Hannah Eppley
Hannah Eppley

Hannah Eppley: One of the things that I love about the field of social work is the variety of experiences and opportunities that arise through practice. Generally, my interests and passions have been centered around youth and families. Working in the non-profit sector, I further developed interests in familial protective factors, community building and collaboration, and managing teams in a way that promotes resilience and longevity. During my work with Larimer County, I found that I am passionate about advocacy for adolescents and their specific needs, vulnerabilities, and unique strengths and identities. I often found myself advocating for youth in court, which led me to do additional learning about the justice system in this country and the significant need for reform. I was fortunate to work with, build relationships with, and learn from a number of amazing teenagers during my time as a caseworker. These relationships and experiences also deepened my interest in trauma-informed practice and resilience. My work in child welfare also spurred a deep interest in vicarious trauma and worker resilience, which recently led me to complete my yoga teacher certification as one tool to help support others in this or similar fields who are striving to maintain resilience and self-care practices.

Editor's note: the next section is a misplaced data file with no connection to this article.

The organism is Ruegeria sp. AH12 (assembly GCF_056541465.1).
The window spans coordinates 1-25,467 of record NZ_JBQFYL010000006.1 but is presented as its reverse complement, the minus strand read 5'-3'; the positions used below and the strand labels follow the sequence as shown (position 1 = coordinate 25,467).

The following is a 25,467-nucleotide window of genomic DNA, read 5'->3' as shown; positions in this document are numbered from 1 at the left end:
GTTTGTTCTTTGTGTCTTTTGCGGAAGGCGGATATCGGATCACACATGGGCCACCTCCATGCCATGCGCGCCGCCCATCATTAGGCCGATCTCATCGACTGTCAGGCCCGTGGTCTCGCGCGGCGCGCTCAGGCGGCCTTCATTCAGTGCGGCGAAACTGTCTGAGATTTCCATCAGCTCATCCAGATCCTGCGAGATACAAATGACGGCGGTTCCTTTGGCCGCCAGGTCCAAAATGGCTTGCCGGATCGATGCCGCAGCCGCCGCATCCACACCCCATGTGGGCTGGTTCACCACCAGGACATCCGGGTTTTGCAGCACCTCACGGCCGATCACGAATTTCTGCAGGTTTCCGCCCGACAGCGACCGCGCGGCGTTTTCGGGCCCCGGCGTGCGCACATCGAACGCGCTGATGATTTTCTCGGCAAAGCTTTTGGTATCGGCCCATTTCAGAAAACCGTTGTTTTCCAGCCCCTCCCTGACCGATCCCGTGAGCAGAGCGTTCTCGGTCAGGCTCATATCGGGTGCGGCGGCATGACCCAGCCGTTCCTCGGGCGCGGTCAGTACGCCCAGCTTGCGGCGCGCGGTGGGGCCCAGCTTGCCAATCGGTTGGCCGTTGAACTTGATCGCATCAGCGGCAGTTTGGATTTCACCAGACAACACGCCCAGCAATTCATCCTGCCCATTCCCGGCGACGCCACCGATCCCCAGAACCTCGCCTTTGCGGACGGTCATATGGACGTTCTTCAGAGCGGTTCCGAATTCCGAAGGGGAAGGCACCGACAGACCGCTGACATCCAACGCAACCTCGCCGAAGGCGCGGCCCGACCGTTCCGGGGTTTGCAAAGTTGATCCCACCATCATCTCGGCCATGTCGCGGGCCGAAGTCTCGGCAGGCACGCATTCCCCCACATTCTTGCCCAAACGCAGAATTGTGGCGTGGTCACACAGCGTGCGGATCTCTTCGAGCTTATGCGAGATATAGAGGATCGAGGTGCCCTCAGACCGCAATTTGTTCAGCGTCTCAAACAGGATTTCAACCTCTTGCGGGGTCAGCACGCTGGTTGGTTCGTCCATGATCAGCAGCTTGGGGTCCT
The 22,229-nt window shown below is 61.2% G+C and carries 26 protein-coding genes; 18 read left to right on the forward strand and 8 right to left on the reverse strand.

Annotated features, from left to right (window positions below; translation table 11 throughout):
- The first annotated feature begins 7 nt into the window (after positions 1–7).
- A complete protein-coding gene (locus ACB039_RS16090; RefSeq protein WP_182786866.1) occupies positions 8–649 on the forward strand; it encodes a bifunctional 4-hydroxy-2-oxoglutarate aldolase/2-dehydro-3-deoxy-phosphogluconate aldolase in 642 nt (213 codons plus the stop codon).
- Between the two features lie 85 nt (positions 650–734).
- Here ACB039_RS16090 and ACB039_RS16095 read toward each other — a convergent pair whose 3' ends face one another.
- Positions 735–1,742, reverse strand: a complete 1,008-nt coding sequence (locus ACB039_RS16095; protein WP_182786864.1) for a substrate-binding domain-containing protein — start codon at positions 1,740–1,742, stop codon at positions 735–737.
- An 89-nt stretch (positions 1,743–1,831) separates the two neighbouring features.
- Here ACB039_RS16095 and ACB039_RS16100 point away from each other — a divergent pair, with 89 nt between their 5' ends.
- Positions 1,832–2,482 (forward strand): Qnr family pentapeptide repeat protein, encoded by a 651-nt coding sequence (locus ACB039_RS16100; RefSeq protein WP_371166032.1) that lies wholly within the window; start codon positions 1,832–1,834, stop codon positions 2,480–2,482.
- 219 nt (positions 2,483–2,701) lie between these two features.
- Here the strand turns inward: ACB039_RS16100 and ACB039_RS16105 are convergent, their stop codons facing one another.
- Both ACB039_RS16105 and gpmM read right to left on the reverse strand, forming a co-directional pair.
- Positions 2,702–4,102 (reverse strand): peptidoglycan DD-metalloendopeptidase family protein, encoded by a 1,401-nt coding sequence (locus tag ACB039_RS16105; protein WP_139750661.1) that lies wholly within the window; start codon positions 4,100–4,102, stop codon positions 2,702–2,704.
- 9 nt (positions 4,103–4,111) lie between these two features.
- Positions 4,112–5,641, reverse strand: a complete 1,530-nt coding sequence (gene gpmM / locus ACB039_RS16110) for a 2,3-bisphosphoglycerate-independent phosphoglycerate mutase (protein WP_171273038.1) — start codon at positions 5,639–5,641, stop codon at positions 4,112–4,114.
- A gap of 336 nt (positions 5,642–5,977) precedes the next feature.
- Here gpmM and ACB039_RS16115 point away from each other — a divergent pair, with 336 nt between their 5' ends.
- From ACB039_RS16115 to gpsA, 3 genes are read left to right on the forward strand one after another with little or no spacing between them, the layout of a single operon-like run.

What’s your philosophy for connecting with students and motivating student success?

Carolyn Tredinnick: My work philosophy is to be authentic in my interactions with others. Being authentic includes being inquisitive and asking questions of students where they can discover things about themselves and the world around them that they were unaware of previously. I am a lifelong learner and look forward to my philosophy evolving as I am exposed to new ideas and research.